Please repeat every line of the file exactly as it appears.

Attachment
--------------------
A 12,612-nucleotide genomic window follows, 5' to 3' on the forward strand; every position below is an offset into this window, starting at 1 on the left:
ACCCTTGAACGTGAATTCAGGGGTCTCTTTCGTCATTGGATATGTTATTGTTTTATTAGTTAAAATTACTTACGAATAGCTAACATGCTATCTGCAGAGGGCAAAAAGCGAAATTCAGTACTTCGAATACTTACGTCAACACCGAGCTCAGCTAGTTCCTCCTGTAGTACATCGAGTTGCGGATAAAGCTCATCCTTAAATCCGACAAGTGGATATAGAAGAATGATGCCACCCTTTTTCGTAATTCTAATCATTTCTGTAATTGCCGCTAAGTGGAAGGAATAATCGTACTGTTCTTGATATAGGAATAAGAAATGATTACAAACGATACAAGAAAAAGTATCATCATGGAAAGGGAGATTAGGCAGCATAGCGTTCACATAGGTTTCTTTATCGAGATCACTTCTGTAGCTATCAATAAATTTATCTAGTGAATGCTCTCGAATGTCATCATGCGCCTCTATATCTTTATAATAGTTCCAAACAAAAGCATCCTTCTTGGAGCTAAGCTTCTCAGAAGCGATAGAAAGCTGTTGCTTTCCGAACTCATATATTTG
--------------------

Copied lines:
A 12,612-nucleotide genomic window follows, 5' to 3' on the forward strand; every position below is an offset into this window, starting at 1 on the left:
ACCCTTGAACGTGAATTCAGGGGTCTCTTTCGTCATTGGATATGTTATTGTTTTATTAGTTAAAATTACTTACGAATAGCTAACATGCTATCTGCAGAGGGCAAAAAGCGAAATTCAGTACTTCGAATACTTACGTCAACACCGAGCTCAGCTAGTTCCTCCTGTAGTACATCGAGTTGCGGATAAAGCTCATCCTTAAATCCGACAAGTGGATATAGAAGAATGATGCCACCCTTTTTCGTAATTCTAATCATTTCTGTAATTGCCGCTAAGTGGAAGGAATAATCGTACTGTTCTTGATATAGGAATAAGAAATGATTACAAACGATACAAGAAAAAGTATCATCATGGAAAGGGAGATTAGGCAGCATAGCGTTCACATAGGTTTCTTTATCGAGATCACTTCTGTAGCTATCAATAAATTTATCTAGTGAATGCTCTCGAATGTCATCATGCGCCTCTATATCTTTATAATAGTTCCAAACAAAAGCATCCTTCTTGGAGCTAAGCTTCTCAGAAGCGATAGAAAGCTGTTGCTTTCCGAACTCATATATTTG